I recently wrote in Fox Rothschild’s Consumer Law Ledger about a Florida appellate court’s ruling that the statute of limitations for a negligent appraisal claim begins to run on the date that the loan is funded, even if a loan default does not occur until much later.

I’ve been told that a Motion for Rehearing En Banc or for Certification for the Florida Supreme Court will be filed by the lender. So, we may not have heard the end of the Llano Financing Group, LLC v. Petit case just yet.

We’ll keep an eye on this one to see if there are any changes to this ruling.

A conspiracy requires the combination of two or more persons.  To state a claim for civil conspiracy, a plaintiff must show:

  1. An agreement between two or more parties,
  2. To do an unlawful act or to do a lawful act by unlawful means,
  3. The doing of some overt act in pursuance of the conspiracy, and
  4. Damage to plaintiff as a result of the acts done under the conspiracy.

A corporation is a legal entity, which can only act through its directors, officers and employees.  As a result, the intra-corporate conspiracy doctrine provides that agents cannot conspire with their corporate principal, because “it is not possible for a single legal entity consisting of the corporation and its agents to conspire with itself.”

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The intra-corporate conspiracy doctrine generally prevents a plaintiff from asserting a claim for civil conspiracy against agents and their corporations for internal agreements to commit wrongful conduct.  However, there is an exception, known as the “personal stake” exception, which provides that an agent may be liable for civil conspiracy if he or she has a personal stake in the activities that is separate from the corporation’s interest.  In other words, the agent must have acted in his or her own personal interest, “wholly and separately from the corporation.”

In Mancinelli v. Davis, the Fourth DCA recently considered whether a plaintiff sufficiently pled the personal stake exception in an action against a corporation and its CEO for civil conspiracy.  In finding that the CEO’s increased compensation resulting from the unlawful conduct was insufficient to establish the personal stake exception, the court said:

A personal stake must be more than just personal animosity on the part of the agent.  Moreover, the benefit to the agent must be more than incidental to the benefit to the principal.

However, in an action for civil conspiracy against a hospital and its chairman, the Third DCA found the complaint sufficiently pled the personal stake exception where it alleged that the defendants influenced patients to see the chairman instead of plaintiffs and refused to honor referrals to plaintiffs.  Thus, whether the exception applies and an action for civil conspiracy exists should be analyzed on a case by case basis.

I’ve posted before, here and here, regarding the dilemma business owners have when faced with a customer with a dog (fake service dog) or a customer with an animal (emotional support animal – which are not afforded the same protections as service dogs).  Many business owners simply don’t know how to respond or respond incorrectly (and generate bad press for themselves).  Many customers are fed up with fake service dogs everywhere and they resent businesses that do nothing as well and that means companies often can’t win.

Yesterday, there was an interesting article/editorial in The Hill regarding a proposal for creating a national certification database for service dogs.

What are your thoughts on a national certification program for service dogs?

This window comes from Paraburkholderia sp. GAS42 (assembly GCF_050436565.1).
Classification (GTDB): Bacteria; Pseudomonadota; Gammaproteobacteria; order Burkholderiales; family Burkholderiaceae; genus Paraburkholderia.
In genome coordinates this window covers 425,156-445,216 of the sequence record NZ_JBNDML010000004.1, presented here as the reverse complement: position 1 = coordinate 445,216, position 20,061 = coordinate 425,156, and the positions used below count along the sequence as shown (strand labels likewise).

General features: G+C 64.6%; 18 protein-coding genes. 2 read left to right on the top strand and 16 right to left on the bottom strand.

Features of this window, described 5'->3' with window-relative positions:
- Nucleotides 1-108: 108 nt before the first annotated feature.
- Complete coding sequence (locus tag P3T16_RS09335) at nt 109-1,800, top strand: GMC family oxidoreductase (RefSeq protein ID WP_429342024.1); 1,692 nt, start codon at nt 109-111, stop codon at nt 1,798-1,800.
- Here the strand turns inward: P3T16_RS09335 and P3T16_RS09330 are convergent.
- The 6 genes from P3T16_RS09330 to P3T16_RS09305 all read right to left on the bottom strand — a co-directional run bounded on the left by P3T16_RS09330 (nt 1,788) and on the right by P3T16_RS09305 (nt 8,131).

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Dori K. Stibolt is a partner with the law firm of Fox Rothschild LLP.  Dori defends and counsels management in labor and employment litigation matters pertaining to wage and overtime claims, discrimination, harassment, retaliation, leave/restraint, and whistle-blower claims.  You can contact Dori at 561-804-4417 or dstibolt@foxrothschild.com.

Following up on my earlier post regarding fake service dogs, news from up north that Massachusetts is also considering a law to penalize those that pass off pets at service dogs.

The bill would makes passing a pet off as a service dog a civil infraction, carrying a $500 fine.

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Dori K. Stibolt is a partner with the law firm of Fox Rothschild LLP.  Dori defends and counsels management in labor and employment litigation matters pertaining to wage and overtime claims, discrimination, harassment, retaliation, leave/restraint, and whistle-blower claims.  You can contact Dori at 561-804-4417 or dstibolt@foxrothschild.com.

I previously blogged on the continuing existence of the independent tort doctrine in Florida.  In lawsuits between parties who bargained for their remedies in a contract, the independent tort doctrine will bar tort actions brought simply as a way around contract remedies.  To state a valid tort claim, the independent tort doctrine requires contracting parties to show a breach of a duty that exists separate and distinct from the contract.

Fraud is a tort action.  To state a claim for fraud, a plaintiff must show that:

  1. The defendant made a false representation concerning a material fact;
  2. The defendant knew the representation was false at the time it was made;
  3. The defendant intended that the representation would induce another to rely and act on it; and
  4. The plaintiff suffered injury in justifiable reliance on the representation.

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Often, a party attempts to assert a fraud action arising from representations made by another party in the course of contract negotiations.  But, false representations as to future conduct made during negotiations do not constitute actionable fraud.  Such a claim, known as “fraud in the performance,” is said to “merge” with the breach of contract claim.